Toto, we’re not on Craigslist anymore
Anyone who has freelanced for more than five minutes has learned to be on guard for potential scams. On sites like Craigslist, you’d expect to find scams, but more and more, suspicious activity can be found on freelance job sites such as Upwork. And it’s not as simple as companies trying to dupe you out of the wage you were promised – nowadays hackers are even using freelance sites to install malware and steal personal information.
Worst interview ever
Emilie Syverson at Hackernoon reports that she was recently fooled by a “relatively well-disguised” scam on Upwork. Syverson is a copywriter who responded to a job post, only to discover that a keylogger (malware that steals your passwords) had been installed on her computer.
The ad seemed legit, although Syverson did note that the company was new to Upwork and that their payment method had not been verified.
After applying, Syverson was contacted for a Skype interview. During her interview with “Judith,” she was sent a .zip file that contained a document about formatting guidelines, as well as another file that appeared as a shortcut, but did nothing when you clicked it.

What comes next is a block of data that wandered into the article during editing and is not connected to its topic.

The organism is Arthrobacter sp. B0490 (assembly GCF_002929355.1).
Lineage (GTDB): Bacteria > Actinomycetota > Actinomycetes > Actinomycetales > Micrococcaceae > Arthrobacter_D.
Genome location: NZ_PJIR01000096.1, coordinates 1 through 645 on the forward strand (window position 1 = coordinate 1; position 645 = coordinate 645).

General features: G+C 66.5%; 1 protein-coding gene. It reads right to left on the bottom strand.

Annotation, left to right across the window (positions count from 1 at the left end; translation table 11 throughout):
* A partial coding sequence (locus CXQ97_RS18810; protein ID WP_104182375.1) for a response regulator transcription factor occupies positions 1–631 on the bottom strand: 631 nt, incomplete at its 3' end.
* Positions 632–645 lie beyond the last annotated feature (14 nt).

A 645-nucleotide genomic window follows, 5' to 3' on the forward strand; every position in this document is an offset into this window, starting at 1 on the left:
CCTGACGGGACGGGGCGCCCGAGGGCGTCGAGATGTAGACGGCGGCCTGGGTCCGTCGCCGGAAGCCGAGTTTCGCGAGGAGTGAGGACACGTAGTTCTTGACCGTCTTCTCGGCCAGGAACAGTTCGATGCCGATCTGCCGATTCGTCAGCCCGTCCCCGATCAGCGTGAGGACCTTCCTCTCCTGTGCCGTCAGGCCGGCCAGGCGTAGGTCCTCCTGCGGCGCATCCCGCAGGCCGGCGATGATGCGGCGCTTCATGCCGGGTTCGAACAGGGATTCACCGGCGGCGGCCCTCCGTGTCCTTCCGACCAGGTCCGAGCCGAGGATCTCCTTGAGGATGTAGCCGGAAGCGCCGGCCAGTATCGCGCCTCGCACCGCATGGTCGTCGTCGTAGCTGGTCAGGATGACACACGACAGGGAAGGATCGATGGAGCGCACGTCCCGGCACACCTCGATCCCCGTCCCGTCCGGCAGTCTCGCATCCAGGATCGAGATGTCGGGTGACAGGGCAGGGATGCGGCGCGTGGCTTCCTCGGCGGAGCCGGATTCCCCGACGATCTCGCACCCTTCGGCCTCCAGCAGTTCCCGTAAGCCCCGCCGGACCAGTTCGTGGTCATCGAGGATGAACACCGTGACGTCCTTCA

“Judith” convinced Syverson to temporarily uninstall her antivirus software, claiming that Skype must be blocking the file. When the file still didn’t work, Syverson became suspicious. “After going to ‘Properties’ and seeing that weird-ass file path, I was definitely suspecting some kind of malware infection attempt,” she says.
Always ask questions
Next, Syverson took a screenshot of the “Judith” and ran a reverse image search. She found that the person in the picture worked for a company that was not the company listed on the Upwork ad, suggesting that the photograph was stolen.Syverson began asking too many questions and “Judith” dropped out of the conversation.Click To Tweet
Reddit users who’d fallen for a similar scam warned Syverson that her computer was probably infected with a keylogger. She was forced to reset her laptop and use a second device to change all of her passwords.
Luckily, Syverson was able to make these changes before any of her personal information was stolen. Her advice to other freelancers for avoiding such scams?
“Always be careful with Upwork clients. Make sure you know who you’re working for, and don’t be afraid to ask them for a company name, a LinkedIn profile, or anything else to show you that they’re a legitimate person or agency.”
Ask questions and never click on strange links or open .zip files without knowing their legitimacy.